Born in New York City on April 27, 1918, Kirby (whose real name was Herbert), formed Herby Stone And His Pebbles shortly after the end of WWII, which by 1947 had evolved into The Kirby Stone Quintette (later shortened to Quintet). The line-up consisted of Kirby (trumpet), Art Cow Eyes Engler (saxophone), Michael Gardner (piano), Bernie Doc Mandel (bass) and Gene Thaler (later replaced by Eddie Hall) (drums). Within a few short years, the group had become a four piece featuring Kirby, Michael, Eddie and first rate impressionist Larry Foster. The Quintet had become a Quartet and then simply a Four, and it was with this line-up that Kirby found his greatest success, including a Grammy nomination in 1958 for the song Baubles, Bangles And Beads (taken from Kismet).
Although the group re-recorded the song in 1964, and again in 1968, it is the 1958 version, issued on the Columbia label, that shows the group at its peak (and is regarded by many as the ultimate version of this Wright & Forrest classic).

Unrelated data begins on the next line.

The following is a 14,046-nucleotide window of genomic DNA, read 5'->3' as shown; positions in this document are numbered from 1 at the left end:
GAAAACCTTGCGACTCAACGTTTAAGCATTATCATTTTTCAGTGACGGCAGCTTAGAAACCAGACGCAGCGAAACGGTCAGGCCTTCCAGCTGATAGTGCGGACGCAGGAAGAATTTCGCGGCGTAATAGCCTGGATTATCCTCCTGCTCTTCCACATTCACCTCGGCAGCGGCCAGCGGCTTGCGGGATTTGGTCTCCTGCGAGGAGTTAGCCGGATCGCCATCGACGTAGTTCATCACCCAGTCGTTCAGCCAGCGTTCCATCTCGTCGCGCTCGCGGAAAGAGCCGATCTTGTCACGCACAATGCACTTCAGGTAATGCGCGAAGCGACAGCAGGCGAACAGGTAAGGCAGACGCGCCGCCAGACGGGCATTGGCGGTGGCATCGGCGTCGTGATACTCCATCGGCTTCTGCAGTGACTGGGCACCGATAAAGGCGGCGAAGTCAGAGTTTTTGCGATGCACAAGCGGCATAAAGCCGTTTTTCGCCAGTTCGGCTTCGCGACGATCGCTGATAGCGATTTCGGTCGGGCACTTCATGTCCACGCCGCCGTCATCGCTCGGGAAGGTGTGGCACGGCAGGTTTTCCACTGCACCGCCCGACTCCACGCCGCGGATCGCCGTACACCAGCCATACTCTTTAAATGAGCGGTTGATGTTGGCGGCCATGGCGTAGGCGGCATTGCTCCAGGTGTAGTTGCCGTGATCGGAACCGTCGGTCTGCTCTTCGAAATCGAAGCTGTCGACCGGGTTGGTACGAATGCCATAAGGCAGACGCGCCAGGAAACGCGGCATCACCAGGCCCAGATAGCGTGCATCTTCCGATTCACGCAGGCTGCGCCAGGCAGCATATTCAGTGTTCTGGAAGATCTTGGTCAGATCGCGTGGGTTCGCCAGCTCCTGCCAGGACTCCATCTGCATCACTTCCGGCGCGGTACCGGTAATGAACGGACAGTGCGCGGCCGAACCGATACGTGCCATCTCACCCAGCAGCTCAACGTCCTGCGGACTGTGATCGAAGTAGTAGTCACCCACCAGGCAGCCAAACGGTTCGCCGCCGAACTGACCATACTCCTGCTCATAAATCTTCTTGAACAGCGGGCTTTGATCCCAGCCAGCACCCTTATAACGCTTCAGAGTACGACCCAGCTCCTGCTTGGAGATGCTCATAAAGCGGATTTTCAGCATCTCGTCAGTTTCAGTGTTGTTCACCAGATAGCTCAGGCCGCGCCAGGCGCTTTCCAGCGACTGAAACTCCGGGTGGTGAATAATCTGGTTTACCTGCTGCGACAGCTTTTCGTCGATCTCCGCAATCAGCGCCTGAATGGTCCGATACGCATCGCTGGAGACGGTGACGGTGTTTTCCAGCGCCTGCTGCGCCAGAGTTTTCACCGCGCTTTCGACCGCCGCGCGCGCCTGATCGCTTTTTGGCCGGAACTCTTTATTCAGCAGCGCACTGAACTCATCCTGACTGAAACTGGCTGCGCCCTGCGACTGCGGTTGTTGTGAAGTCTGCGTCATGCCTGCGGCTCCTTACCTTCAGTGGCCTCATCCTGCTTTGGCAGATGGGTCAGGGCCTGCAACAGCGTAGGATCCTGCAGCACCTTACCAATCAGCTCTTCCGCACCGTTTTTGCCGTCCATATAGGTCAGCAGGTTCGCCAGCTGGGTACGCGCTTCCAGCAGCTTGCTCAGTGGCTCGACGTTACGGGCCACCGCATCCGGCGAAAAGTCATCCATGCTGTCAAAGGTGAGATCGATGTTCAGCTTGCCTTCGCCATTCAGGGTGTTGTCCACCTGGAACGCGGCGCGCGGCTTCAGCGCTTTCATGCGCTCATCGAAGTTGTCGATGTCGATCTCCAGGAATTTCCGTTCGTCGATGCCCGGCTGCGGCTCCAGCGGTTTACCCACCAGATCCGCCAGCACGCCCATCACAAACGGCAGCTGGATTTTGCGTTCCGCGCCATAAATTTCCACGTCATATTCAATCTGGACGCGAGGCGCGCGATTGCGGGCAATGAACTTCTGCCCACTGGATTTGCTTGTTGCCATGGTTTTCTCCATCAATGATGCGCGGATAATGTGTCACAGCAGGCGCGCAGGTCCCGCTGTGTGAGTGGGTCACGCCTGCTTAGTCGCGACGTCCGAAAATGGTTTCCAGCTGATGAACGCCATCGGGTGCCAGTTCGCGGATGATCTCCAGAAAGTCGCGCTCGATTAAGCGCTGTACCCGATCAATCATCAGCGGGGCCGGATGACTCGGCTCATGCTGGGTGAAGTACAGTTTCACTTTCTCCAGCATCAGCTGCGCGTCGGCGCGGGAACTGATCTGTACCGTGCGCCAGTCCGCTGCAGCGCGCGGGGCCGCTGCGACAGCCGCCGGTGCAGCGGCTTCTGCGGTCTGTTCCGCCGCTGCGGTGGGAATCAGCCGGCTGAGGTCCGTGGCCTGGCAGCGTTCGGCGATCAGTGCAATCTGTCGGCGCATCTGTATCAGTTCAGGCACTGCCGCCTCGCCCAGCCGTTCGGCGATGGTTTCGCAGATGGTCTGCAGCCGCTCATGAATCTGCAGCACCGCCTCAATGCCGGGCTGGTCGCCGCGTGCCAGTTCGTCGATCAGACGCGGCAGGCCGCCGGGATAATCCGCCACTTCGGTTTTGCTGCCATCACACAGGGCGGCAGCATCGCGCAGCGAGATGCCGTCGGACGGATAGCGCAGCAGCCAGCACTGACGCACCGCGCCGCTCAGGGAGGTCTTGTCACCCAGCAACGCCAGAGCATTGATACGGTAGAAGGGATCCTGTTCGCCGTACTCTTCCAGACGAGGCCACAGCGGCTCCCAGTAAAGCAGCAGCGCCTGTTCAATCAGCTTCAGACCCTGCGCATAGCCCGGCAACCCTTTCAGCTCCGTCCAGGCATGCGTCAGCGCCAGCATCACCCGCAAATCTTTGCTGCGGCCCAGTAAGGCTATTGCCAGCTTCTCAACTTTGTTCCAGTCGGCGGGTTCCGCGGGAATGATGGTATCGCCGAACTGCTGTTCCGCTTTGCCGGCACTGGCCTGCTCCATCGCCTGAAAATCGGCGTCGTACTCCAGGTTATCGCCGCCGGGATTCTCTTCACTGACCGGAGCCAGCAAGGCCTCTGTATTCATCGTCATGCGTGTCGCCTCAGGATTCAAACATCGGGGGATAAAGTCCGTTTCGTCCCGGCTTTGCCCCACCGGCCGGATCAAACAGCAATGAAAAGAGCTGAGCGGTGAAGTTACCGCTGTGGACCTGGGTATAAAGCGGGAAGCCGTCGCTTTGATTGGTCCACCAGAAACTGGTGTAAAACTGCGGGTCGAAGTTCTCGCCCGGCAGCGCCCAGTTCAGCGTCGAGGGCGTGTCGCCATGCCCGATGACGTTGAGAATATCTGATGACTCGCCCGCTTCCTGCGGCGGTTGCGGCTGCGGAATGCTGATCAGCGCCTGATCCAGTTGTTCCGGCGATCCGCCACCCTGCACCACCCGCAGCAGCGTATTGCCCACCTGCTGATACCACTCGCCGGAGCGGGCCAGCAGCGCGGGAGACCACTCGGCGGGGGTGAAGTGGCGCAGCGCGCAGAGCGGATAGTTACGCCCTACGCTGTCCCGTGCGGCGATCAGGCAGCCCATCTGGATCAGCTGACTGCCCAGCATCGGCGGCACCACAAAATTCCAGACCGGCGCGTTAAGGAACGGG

As well as recording, The Kirby Stone Four appeared on television and in nightclubs across the USA (including their own Kirby Stone Fourum club in New York City), and toured overseas.
In the latter half of the 1960s, Larry left the group to once more pursue a solo career as an impressionist, and he was replaced by Jimmy Hassell. However, this line-up was fairly short-lived, and by the end of the decade the Kirby Stone Four had disbanded. Kirby, however, continued touring and recording into the 1970s, with Kirby Stone & The Ethnic Family and The Kirby Stone Company. He passed away on July 13, 1981, aged 63.
This clip features a chronological history of Kirby, the groups he led, and the recordings he made. Enjoy!